Wednesday, September 10, 2008

Robert Fisk's recipe for young journo success

TRUE believers? A host of them trooped in for the Robert Fisk lecture/ student news exchange organised by the Pacific Media Centre at AUT University. Where were the sceptics?

Apart from the core of AUT student journalists, radio and TV students and staff who had ditched their mid-semester break to come along to be challenged, inspired - and even entertained - by Fisky, there were academics, civil rights activists and many others. Robert Fisk was in NZ for a promotional tour for his latest book, The Age of the Warrior.

The AUT booking was thanks to Amnesty International. The lecture theatre (chosen for its intimacy and which normally seats 160 people) was packed out with at least another 40 or 50 people for the hour-long lunch date. Just as well there were no health and safety hawks drifting around. Fisk was at his inspirational best - it's quite extraordinary to see a journalist having such a cult following. Many editors were sighted in the audience, including the NZ Herald's former editor-in-chief Gavin Ellis, who chose the AUT rather than his own University of Auckland bash, which was charging $25 a head for a Fisk Amnesty fundraiser.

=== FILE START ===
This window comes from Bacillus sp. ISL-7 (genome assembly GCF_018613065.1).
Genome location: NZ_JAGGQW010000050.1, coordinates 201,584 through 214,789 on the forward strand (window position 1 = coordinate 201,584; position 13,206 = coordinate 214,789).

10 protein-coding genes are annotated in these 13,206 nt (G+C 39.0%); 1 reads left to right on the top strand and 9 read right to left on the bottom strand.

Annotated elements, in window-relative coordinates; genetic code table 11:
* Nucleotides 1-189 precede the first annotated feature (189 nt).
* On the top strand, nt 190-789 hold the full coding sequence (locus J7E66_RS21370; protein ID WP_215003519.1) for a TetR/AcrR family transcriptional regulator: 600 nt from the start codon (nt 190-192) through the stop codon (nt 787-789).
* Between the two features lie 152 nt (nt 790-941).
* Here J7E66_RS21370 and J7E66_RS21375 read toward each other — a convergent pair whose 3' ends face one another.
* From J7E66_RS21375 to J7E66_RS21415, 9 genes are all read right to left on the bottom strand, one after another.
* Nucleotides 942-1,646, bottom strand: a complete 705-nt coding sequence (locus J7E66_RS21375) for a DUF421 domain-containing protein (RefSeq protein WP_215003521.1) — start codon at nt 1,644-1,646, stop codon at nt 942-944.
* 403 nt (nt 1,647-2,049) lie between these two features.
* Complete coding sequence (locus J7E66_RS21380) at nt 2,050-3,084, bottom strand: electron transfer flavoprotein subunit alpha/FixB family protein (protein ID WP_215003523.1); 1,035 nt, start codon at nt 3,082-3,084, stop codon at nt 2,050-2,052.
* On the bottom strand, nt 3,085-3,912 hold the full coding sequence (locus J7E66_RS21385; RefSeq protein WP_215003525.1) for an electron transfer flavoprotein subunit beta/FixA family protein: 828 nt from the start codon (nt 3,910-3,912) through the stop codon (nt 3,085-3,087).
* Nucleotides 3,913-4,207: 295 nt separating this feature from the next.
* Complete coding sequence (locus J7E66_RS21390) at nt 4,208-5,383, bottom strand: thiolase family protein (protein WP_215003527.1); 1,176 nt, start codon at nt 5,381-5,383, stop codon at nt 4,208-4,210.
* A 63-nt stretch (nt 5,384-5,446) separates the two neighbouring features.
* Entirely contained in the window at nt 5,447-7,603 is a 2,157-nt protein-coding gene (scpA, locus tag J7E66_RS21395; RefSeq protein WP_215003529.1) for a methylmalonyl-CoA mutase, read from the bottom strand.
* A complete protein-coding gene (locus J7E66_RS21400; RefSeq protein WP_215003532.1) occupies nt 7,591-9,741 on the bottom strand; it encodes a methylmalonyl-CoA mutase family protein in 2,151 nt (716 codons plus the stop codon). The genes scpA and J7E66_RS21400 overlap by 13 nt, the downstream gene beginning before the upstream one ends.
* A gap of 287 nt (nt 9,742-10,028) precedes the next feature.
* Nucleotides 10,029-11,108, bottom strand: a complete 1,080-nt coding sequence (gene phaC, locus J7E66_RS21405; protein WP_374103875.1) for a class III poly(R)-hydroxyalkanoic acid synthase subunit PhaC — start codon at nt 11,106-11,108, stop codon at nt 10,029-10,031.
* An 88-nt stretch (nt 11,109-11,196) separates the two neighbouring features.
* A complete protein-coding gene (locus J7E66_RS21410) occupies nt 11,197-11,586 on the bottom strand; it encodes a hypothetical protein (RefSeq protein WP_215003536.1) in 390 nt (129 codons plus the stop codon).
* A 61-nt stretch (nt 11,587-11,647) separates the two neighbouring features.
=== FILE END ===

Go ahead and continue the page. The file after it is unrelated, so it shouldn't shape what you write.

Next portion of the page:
Fisk had plenty of gems on offer for his audience including anecdotes about his contempt for how the internet has become "a system of hate". Scolding media for not reporting the full truth about the Middle East, he also had some advice for the neophite journos that wouldn't go down too well with either the digital natives or the digital grandstanders:

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